- to regard as resulting from a specified cause; consider as caused by something indicated (usually followed by to): She attributed his bad temper to ill health.
- to consider as a quality or characteristic of the person, thing, group, etc., indicated: He attributed intelligence to his colleagues.
- to consider as made by the one indicated, especially with strong evidence but in the absence of conclusive proof: to attribute a painting to an artist.
- to regard as produced by or originating in the time, period, place, etc., indicated; credit; assign: to attribute a work to a particular period; to attribute a discovery to a particular country.
- something attributed as belonging to a person, thing, group, etc.; a quality, character, characteristic, or property: Sensitivity is one of his attributes.
- something used as a symbol of a particular person, office, or status: A scepter is one of the attributes of a king.
- Grammar. a word or phrase that is syntactically subordinate to another and serves to limit, identify, particularize, describe, or supplement the meaning of the form with which it is in construction. In the red house, red is an attribute of house.
- Fine Arts. an object associated with or symbolic of a character, office, or quality, as the keys of St. Peter or the lion skin of Hercules.
- Philosophy. (in the philosophy of Spinoza) any of the essential qualifications of God, thought and extension being the only ones known.Compare mode1(def 4b).
- Logic. (in a proposition) that which is affirmed or denied concerning the subject.
- Obsolete. distinguished character; reputation.
Origin of attribute
Examples from the Web for attributes
The Facebook co-founder and his politically ambitious husband embodied all the attributes of a bona fide “gay power couple.”The Rise and Fall of Chris Hughes and Sean Eldridge, America’s Worst Gay Power Couple
December 9, 2014
This uniqueness is a trait that she attributes to her early success as a dominatrix.Whip It: Secrets of a Dominatrix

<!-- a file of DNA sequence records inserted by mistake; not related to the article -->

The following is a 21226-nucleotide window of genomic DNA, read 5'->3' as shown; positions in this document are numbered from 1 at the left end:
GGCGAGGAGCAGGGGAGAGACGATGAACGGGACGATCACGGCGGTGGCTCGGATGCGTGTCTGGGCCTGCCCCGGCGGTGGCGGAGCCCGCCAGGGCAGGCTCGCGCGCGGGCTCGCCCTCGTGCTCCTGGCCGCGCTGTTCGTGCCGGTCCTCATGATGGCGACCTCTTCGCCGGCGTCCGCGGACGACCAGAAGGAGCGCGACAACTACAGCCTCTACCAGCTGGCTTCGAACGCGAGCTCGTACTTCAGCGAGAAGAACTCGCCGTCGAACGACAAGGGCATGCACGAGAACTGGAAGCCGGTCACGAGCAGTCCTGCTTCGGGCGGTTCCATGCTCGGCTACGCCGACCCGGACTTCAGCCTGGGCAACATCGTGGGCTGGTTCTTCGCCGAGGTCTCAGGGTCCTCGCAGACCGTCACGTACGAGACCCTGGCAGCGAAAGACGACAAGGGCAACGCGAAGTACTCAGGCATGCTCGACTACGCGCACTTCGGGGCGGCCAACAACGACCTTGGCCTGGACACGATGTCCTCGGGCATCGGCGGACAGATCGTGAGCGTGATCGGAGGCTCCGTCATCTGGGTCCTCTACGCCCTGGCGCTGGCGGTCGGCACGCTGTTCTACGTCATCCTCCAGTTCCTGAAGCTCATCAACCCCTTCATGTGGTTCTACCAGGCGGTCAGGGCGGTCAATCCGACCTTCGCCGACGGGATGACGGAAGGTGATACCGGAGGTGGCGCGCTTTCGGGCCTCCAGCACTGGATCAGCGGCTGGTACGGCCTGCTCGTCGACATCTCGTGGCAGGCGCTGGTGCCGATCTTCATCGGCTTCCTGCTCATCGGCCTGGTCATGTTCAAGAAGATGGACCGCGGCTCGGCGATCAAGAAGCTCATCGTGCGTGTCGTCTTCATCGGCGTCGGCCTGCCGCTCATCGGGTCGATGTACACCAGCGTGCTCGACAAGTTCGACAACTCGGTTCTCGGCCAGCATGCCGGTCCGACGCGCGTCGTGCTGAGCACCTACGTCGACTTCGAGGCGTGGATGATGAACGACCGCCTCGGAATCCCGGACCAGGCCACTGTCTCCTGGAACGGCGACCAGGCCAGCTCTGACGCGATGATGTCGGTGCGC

November 25, 2014
He dubbed it Nupedia, and it had two attributes: it would be written by volunteers, and it would be free.You Can Look It Up: The Wikipedia Story
October 19, 2014
But the school has other attributes that may have appealed to the Koch group.At This Creepy Libertarian Charter School, Kids Must Swear ‘to Be Obedient to Those in Authority’
October 15, 2014
He attributes it, in part, to a growing partisan split among voters.Even Local School Board Members Are Running Against Obama
Center for Public Integrity
October 2, 2014
With what warmth of benevolence—how should he be otherwise than warm in any of his attributes?Fire Worship (From "Mosses From An Old Manse")
But that is one of the attributes of Mr. Gladstone which endear him so much to his party.The Grand Old Man
Richard B. Cook
Deep were my musings, as to the race and attributes of that ethereal being.The Vision of the Fountain (From "Twice Told Tales")
Borrowed help has the awkwardness which Emerson attributes to borrowed thoughts.The Conquest of Fear
Its attributes of youth are the activity and eager life with which it is redundant.Sketches from Memory
- (tr usually foll by to) to regard as belonging (to), produced (by), or resulting (from); ascribe (to)to attribute a painting to Picasso
- a property, quality, or feature belonging to or representative of a person or thing
- an object accepted as belonging to a particular office or position
- an adjective or adjectival phrase
- an attributive adjective
- logic the property, quality, or feature that is affirmed or denied concerning the subject of a proposition
Word Origin and History for attributes
"qualities belonging to someone or something," c.1600; see attribute (n.).
late 14c., "assign, bestow," from Latin attributus, past participle of attribuere "assign to, add, bestow;" figuratively "to attribute, ascribe, impute," from ad- "to" + tribuere "assign, give, bestow" (see tribute). Related: Attributed; attributing.
"quality ascribed to someone," late 14c., from Latin attributum "anything attributed," noun use of neuter of attributus (see attribute (v.)). Distinguished from the verb by pronunciation.